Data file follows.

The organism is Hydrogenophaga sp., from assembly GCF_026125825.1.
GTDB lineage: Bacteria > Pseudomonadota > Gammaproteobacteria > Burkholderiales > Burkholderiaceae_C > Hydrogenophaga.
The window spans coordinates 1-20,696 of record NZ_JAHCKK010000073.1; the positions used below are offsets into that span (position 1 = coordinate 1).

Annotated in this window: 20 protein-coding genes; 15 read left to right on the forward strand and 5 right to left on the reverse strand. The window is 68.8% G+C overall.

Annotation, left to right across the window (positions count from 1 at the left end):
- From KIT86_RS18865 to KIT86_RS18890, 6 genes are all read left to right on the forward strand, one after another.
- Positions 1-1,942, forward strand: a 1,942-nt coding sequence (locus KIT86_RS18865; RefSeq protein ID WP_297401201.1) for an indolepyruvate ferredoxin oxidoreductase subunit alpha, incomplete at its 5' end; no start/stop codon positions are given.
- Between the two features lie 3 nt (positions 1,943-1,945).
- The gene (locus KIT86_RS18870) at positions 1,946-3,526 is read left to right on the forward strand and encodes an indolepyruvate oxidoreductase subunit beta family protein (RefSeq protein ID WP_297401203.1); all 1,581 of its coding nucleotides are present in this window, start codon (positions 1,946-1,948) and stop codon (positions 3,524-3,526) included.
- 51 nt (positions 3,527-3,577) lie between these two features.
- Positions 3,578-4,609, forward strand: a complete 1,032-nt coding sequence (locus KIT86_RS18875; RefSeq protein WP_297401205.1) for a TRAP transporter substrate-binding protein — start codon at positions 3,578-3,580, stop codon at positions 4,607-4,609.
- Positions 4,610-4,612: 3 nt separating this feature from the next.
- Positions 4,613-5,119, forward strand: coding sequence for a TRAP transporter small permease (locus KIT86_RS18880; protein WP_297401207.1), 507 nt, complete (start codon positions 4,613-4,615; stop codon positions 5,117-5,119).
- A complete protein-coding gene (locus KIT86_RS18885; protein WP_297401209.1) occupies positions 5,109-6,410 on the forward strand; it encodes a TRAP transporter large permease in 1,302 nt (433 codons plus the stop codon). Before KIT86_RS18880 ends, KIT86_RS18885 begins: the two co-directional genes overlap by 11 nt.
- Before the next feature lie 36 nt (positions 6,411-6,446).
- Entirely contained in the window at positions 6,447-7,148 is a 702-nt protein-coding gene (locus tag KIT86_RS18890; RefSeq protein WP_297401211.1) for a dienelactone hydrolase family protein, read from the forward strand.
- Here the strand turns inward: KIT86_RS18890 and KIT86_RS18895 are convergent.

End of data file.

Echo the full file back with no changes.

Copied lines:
The organism is Hydrogenophaga sp., from assembly GCF_026125825.1.
GTDB lineage: Bacteria > Pseudomonadota > Gammaproteobacteria > Burkholderiales > Burkholderiaceae_C > Hydrogenophaga.
The window spans coordinates 1-20,696 of record NZ_JAHCKK010000073.1; the positions used below are offsets into that span (position 1 = coordinate 1).

Annotated in this window: 20 protein-coding genes; 15 read left to right on the forward strand and 5 right to left on the reverse strand. The window is 68.8% G+C overall.

Annotation, left to right across the window (positions count from 1 at the left end):
- From KIT86_RS18865 to KIT86_RS18890, 6 genes are all read left to right on the forward strand, one after another.
- Positions 1-1,942, forward strand: a 1,942-nt coding sequence (locus KIT86_RS18865; RefSeq protein ID WP_297401201.1) for an indolepyruvate ferredoxin oxidoreductase subunit alpha, incomplete at its 5' end; no start/stop codon positions are given.
- Between the two features lie 3 nt (positions 1,943-1,945).
- The gene (locus KIT86_RS18870) at positions 1,946-3,526 is read left to right on the forward strand and encodes an indolepyruvate oxidoreductase subunit beta family protein (RefSeq protein ID WP_297401203.1); all 1,581 of its coding nucleotides are present in this window, start codon (positions 1,946-1,948) and stop codon (positions 3,524-3,526) included.
- 51 nt (positions 3,527-3,577) lie between these two features.
- Positions 3,578-4,609, forward strand: a complete 1,032-nt coding sequence (locus KIT86_RS18875; RefSeq protein WP_297401205.1) for a TRAP transporter substrate-binding protein — start codon at positions 3,578-3,580, stop codon at positions 4,607-4,609.
- Positions 4,610-4,612: 3 nt separating this feature from the next.
- Positions 4,613-5,119, forward strand: coding sequence for a TRAP transporter small permease (locus KIT86_RS18880; protein WP_297401207.1), 507 nt, complete (start codon positions 4,613-4,615; stop codon positions 5,117-5,119).
- A complete protein-coding gene (locus KIT86_RS18885; protein WP_297401209.1) occupies positions 5,109-6,410 on the forward strand; it encodes a TRAP transporter large permease in 1,302 nt (433 codons plus the stop codon). Before KIT86_RS18880 ends, KIT86_RS18885 begins: the two co-directional genes overlap by 11 nt.
- Before the next feature lie 36 nt (positions 6,411-6,446).
- Entirely contained in the window at positions 6,447-7,148 is a 702-nt protein-coding gene (locus tag KIT86_RS18890; RefSeq protein WP_297401211.1) for a dienelactone hydrolase family protein, read from the forward strand.
- Here the strand turns inward: KIT86_RS18890 and KIT86_RS18895 are convergent.